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International Journal of Applied Philosophy

Volume 30, Issue 2, Fall 2016

Victoria I. Burke
Pages 267-287
DOI: 10.5840/ijap201712577

Conscience Exemptions in Medicine
A Hegelian Feminist Perspective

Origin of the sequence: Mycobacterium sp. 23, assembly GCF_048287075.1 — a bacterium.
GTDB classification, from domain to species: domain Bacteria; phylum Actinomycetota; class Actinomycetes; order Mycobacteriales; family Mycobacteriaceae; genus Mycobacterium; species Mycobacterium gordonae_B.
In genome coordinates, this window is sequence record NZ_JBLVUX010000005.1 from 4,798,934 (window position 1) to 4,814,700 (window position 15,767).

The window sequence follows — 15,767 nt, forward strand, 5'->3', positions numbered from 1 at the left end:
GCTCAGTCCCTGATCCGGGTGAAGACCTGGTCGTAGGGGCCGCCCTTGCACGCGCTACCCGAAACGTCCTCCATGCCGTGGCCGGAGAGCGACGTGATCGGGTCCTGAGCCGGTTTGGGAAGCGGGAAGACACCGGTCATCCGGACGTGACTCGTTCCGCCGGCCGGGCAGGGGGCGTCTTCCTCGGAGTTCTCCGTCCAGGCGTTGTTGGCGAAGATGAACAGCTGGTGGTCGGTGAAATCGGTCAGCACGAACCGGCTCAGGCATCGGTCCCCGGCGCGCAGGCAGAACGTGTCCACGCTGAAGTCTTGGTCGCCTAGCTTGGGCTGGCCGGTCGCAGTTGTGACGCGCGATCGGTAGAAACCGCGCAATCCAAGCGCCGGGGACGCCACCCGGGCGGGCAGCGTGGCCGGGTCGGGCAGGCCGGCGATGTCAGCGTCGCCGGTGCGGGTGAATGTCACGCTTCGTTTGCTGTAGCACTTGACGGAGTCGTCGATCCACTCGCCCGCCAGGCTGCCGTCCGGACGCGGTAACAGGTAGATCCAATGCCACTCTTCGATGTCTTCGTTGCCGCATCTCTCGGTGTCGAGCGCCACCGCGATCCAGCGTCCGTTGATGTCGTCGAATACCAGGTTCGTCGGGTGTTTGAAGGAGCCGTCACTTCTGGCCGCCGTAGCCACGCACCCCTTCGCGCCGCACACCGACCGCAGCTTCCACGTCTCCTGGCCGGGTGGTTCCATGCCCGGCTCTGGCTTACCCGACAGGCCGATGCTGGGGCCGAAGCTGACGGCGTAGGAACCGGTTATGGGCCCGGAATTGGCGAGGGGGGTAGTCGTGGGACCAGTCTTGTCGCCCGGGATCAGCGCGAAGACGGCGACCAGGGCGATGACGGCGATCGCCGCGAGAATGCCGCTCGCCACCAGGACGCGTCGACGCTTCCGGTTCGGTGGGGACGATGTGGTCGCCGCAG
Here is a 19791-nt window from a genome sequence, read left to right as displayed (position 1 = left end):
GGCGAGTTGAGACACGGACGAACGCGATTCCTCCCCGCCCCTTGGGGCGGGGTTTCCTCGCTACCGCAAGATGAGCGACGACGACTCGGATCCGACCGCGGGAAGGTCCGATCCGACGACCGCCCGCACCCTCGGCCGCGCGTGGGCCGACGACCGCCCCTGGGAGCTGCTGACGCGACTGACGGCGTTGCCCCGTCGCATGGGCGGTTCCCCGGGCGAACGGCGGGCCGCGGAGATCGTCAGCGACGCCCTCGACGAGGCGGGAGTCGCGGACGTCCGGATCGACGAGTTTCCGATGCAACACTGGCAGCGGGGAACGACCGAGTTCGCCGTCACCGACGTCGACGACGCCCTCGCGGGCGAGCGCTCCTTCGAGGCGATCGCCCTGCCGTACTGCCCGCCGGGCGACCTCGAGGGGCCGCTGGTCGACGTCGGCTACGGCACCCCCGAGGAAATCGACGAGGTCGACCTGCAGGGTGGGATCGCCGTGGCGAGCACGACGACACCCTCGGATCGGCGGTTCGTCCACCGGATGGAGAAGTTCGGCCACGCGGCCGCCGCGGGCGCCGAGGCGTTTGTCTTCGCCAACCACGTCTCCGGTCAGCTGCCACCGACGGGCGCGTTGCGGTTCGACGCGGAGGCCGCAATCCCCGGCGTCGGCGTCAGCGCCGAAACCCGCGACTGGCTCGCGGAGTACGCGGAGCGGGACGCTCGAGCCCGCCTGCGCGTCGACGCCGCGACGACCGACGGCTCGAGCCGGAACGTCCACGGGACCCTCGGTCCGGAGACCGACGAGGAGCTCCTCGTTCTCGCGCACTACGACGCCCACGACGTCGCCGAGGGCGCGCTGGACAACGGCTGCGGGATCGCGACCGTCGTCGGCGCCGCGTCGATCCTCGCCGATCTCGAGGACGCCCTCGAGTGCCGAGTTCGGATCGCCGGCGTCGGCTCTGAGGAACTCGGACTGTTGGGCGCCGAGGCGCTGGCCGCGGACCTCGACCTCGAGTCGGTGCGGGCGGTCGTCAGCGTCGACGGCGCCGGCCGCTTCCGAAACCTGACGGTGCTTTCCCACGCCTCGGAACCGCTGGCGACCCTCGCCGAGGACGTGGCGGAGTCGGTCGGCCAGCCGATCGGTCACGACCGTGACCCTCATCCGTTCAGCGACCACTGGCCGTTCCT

In this paper I defend the view that conscience exemption clauses for medical practitioners (doctors, nurses, technicians, pharmacists) should be limited by patient protection clauses. This view was also defended by Mark Wicclair, in his book on conscience exemptions in medicine (2011). In this article, I defend Wicclair’s view by supplementing it with Hegelian ethical theory and feminist critical theory. Conscience exemptions are important to support as a matter of human rights. They support an individual’s right to protect their deepest value-commitments. A true understanding of conscience is dialectical, however, and it requires patient protection clauses because they too protect individuals in their deepest value-commitments. I show that the defense of patient protection clauses is historically supported by the theory of “conscience [Gewissen]” developed by G. W. F. Hegel in the nineteenth century (mostly in the Phenomenology of Spirit [1807]).